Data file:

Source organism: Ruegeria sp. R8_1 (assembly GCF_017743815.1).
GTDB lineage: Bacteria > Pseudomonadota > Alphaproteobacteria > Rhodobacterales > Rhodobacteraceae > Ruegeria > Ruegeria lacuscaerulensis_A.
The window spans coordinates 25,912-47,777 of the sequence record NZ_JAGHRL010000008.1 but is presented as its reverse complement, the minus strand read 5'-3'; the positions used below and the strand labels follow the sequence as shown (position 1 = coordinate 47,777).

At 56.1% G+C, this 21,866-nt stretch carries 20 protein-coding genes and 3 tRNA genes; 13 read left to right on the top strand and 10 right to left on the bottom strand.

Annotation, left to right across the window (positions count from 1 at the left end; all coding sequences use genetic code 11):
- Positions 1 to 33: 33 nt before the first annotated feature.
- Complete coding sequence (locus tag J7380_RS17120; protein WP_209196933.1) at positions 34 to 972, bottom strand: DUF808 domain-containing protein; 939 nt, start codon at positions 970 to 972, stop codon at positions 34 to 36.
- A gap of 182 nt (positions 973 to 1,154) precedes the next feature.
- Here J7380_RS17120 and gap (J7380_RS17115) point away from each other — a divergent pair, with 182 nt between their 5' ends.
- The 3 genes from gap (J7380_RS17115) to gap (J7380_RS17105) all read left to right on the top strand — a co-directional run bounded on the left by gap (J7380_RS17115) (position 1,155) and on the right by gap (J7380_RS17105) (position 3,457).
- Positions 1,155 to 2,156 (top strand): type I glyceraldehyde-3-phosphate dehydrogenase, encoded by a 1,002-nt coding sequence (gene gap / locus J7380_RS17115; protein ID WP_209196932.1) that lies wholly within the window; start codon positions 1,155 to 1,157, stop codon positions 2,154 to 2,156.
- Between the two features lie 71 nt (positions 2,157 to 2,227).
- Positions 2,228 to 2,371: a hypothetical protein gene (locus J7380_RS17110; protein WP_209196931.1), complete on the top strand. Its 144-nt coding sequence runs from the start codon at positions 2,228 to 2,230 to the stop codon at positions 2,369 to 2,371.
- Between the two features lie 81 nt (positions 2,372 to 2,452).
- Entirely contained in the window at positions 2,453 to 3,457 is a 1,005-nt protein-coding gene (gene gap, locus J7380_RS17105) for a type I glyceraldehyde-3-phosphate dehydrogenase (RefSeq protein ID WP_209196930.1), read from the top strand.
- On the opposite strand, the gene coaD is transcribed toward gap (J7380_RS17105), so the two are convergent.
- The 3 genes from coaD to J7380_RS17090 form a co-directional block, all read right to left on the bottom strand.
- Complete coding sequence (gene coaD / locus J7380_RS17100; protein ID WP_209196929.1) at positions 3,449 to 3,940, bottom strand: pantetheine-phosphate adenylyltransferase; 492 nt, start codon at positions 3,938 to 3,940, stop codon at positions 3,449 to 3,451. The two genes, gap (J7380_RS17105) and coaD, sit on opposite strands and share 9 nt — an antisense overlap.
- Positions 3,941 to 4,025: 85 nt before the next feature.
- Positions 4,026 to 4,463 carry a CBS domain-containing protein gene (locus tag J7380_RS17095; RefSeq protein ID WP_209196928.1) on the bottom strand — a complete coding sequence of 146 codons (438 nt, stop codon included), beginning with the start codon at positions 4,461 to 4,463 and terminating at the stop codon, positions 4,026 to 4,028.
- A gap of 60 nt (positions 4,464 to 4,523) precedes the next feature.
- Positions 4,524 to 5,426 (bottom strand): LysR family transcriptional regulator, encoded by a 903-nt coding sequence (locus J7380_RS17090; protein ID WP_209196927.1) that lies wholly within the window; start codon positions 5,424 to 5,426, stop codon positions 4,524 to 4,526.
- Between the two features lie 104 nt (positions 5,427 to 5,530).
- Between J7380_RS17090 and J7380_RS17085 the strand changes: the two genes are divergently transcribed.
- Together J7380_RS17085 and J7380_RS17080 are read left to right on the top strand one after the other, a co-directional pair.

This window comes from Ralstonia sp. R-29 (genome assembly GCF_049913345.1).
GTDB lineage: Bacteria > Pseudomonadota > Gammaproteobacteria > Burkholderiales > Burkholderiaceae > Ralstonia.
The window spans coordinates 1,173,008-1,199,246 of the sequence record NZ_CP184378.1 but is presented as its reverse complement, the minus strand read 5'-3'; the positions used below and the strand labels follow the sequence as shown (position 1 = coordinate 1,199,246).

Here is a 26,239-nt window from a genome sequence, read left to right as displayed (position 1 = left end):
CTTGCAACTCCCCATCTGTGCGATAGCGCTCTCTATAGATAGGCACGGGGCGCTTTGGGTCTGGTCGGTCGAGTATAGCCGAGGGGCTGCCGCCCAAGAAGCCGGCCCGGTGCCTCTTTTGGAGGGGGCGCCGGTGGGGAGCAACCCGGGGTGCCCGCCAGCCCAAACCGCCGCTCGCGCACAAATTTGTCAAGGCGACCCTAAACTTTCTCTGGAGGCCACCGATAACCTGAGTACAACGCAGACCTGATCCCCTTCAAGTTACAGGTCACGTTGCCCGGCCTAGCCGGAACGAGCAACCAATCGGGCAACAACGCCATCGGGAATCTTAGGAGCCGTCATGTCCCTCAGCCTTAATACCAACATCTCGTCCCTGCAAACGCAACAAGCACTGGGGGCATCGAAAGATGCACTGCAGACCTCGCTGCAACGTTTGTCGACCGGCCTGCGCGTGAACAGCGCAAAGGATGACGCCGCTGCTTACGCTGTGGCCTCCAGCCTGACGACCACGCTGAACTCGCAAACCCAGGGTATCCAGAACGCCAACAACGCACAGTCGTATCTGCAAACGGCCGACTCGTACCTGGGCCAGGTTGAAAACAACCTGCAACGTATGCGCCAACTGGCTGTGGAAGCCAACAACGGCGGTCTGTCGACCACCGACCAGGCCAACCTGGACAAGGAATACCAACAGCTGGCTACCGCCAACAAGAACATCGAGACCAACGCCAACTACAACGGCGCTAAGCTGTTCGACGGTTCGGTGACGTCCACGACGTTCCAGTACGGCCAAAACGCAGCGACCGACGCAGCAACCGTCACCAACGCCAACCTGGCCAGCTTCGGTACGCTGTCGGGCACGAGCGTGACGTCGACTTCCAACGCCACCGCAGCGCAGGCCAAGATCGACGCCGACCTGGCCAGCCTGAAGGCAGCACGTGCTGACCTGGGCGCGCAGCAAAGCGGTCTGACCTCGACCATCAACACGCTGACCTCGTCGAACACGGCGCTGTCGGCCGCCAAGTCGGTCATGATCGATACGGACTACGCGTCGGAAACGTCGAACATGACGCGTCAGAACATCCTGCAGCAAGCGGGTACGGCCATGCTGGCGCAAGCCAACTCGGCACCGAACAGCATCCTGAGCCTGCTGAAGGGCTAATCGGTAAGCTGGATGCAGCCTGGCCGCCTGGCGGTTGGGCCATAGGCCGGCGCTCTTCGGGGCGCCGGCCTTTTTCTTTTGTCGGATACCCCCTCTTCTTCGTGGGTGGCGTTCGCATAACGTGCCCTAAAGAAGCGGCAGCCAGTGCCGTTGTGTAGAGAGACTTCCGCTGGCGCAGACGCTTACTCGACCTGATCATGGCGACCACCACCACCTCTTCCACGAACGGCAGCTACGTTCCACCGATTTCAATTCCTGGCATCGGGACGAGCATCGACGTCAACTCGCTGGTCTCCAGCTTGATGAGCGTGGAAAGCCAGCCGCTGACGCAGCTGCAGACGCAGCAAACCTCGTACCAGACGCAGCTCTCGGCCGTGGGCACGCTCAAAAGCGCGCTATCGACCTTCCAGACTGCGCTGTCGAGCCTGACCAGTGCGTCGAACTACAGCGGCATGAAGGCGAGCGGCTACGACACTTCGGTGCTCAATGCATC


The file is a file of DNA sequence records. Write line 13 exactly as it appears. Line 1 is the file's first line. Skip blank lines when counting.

- Positions 2,228 to 2,371: a hypothetical protein gene (locus J7380_RS17110; protein WP_209196931.1), complete on the top strand. Its 144-nt coding sequence runs from the start codon at positions 2,228 to 2,230 to the stop codon at positions 2,369 to 2,371.